The future of vaccines development and manufacture

Posted on: 10/07/2017

A KTN and UCL event will look at the innovation landscape for vaccine development and manufacturing in the UK.

Vaccines are very much taken for granted in modern life. They protect us from a multitude of potentially fatal diseases and help limit the spread of antibiotic resistance by preventing diseases from spreading amongst populations.

Vaccination against childhood illnesses including diphtheria, measles, mumps, and rubella have become routine. According to World Health Organisation (WHO) data 116 million children are given basic vaccines world-wide each year.

Some commonplace diseases, such as influenza or the common cold, are caused by viruses that mutate quickly meaning that new vaccines must be constantly under development. For other diseases, such as malaria, no effective vaccine has yet been developed.

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Innovation in both vaccine development and manufacturing will play a key role in ensuring that the UK leads the way in the development of new vaccine technologies.

KTN is therefore hosting an event, in partnership with UCL, on the 6th September in London to bring together the vaccine development and manufacturing community in human health in the UK.

Delegates will learn about the latest innovative technologies, hear about current UK capabilities and Department of Health investments to date, the work of the UK Vaccine network and also potential future opportunities for funding through mechanisms such as the Industrial Strategy Challenge Fund.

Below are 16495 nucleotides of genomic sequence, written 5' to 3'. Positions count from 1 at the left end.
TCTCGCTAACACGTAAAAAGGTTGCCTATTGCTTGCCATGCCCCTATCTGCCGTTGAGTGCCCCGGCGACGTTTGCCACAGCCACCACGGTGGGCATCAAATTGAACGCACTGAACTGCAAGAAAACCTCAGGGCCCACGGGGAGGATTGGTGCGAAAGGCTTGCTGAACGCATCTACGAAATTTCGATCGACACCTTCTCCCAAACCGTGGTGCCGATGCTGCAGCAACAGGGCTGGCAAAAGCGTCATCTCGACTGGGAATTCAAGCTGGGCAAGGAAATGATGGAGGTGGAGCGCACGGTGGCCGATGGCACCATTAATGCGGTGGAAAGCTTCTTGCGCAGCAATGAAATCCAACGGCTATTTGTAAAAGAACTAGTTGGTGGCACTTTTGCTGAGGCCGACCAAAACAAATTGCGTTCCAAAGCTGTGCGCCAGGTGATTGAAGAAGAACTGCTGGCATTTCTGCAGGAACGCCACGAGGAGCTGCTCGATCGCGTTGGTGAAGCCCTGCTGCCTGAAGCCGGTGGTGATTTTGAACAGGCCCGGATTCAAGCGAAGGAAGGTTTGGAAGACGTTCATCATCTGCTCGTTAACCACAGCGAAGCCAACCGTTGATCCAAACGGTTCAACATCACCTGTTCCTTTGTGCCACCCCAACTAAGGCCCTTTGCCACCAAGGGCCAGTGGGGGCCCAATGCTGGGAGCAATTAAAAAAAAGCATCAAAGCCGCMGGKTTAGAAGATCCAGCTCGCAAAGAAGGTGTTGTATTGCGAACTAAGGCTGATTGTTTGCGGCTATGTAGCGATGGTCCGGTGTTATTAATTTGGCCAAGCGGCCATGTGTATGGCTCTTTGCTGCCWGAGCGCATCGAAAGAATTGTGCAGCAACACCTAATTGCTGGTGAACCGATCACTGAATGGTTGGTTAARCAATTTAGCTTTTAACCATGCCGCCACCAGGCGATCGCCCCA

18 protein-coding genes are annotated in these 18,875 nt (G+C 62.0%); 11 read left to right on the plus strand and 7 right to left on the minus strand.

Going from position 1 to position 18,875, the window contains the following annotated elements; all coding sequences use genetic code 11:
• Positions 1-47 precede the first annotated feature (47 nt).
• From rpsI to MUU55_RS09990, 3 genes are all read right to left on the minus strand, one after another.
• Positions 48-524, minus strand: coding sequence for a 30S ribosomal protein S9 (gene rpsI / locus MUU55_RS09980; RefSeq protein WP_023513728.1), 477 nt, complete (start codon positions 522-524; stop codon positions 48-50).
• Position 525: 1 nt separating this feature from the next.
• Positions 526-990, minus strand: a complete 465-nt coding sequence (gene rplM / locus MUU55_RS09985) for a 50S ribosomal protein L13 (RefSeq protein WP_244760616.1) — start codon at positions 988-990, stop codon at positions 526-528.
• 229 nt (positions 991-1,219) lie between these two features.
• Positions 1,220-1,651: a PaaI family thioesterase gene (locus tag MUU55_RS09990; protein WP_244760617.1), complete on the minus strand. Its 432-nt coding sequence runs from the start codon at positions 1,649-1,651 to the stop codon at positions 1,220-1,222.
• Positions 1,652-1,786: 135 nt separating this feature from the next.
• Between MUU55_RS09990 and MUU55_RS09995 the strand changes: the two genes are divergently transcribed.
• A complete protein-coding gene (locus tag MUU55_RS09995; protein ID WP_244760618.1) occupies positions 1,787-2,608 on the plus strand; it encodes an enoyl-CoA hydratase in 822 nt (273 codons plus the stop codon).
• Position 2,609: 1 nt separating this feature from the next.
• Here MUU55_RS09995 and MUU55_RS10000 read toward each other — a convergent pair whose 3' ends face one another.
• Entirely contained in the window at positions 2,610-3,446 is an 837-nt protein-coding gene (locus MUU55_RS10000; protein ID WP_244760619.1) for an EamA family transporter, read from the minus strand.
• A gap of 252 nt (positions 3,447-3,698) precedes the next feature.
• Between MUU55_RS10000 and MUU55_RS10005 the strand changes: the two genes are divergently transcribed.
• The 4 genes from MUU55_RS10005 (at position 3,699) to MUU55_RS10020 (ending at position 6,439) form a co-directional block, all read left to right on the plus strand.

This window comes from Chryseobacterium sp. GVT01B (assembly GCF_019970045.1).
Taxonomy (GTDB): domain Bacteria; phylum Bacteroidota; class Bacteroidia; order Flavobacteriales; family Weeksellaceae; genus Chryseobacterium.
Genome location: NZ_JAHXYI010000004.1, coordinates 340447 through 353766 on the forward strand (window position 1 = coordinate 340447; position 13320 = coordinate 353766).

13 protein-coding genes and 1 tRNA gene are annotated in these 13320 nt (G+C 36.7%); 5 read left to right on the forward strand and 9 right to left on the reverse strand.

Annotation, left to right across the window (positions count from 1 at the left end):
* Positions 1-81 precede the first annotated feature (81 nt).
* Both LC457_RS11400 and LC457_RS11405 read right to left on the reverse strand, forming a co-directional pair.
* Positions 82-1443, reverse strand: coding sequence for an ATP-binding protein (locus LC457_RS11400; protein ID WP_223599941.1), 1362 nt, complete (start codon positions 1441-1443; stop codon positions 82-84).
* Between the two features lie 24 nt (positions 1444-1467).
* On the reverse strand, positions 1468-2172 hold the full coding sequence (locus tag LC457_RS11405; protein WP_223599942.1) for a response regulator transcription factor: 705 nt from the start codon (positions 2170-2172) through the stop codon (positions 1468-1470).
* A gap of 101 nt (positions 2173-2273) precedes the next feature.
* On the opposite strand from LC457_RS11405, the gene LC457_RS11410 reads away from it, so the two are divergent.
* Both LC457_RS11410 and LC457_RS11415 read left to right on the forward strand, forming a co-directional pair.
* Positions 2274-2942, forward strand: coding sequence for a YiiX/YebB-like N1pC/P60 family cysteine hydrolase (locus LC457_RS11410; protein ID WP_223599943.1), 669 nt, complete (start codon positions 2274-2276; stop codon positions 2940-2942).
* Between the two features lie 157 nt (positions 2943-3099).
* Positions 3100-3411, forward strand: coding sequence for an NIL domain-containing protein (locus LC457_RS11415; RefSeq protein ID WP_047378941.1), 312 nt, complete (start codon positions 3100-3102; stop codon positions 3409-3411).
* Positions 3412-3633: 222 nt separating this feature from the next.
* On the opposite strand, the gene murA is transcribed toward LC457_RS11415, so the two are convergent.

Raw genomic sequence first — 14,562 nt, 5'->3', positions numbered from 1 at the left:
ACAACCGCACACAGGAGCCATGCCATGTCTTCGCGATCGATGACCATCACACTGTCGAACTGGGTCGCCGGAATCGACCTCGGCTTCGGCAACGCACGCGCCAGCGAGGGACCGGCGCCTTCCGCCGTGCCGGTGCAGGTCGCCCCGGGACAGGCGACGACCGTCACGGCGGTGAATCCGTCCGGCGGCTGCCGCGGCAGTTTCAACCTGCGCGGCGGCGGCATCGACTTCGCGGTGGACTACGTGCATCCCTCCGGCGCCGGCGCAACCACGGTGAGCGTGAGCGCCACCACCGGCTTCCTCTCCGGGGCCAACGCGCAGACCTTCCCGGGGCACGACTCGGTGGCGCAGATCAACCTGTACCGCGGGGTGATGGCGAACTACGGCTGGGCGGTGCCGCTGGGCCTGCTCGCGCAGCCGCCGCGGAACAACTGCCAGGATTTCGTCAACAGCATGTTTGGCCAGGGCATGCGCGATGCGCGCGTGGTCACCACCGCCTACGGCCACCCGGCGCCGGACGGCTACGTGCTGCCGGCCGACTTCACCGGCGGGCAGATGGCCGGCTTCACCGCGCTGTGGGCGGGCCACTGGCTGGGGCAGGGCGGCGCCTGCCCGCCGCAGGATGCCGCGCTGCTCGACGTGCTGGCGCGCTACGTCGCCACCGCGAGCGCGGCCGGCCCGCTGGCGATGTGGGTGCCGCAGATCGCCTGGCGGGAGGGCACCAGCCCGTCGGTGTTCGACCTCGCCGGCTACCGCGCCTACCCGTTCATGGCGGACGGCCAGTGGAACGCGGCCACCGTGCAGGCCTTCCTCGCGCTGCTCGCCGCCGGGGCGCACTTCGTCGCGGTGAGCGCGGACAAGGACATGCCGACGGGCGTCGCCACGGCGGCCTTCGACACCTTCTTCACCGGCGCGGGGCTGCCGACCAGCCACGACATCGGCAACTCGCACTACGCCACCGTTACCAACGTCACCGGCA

This one day event aligns with the KTN’s activities in medicines bioprocessing and manufacturing, as well as the Medicines Manufacturing Industry Partnership (MMIP).

Confirmed speakers include Tarit Mukhopadhyay (UCL), Dave Hunt, (AstraZeneca Speke), Franziska Kellner (Leaf Expression Systems) and Mike Sullivan (Innovate UK).

There will also be opportunity to set up 1-2-1 meetings throughout the day to maximise opportunities for networking and future collaborations.

Researchers can apply to present posters with the possible opportunity of a 2-3 minute poster flash presentation to the group.

You can find out more about this event here.

If you would like to discuss specific innovation opportunities for vaccines development and manufacture please contact Dr Sarah Goulding (Specialist, Medicines and Advanced Therapies).

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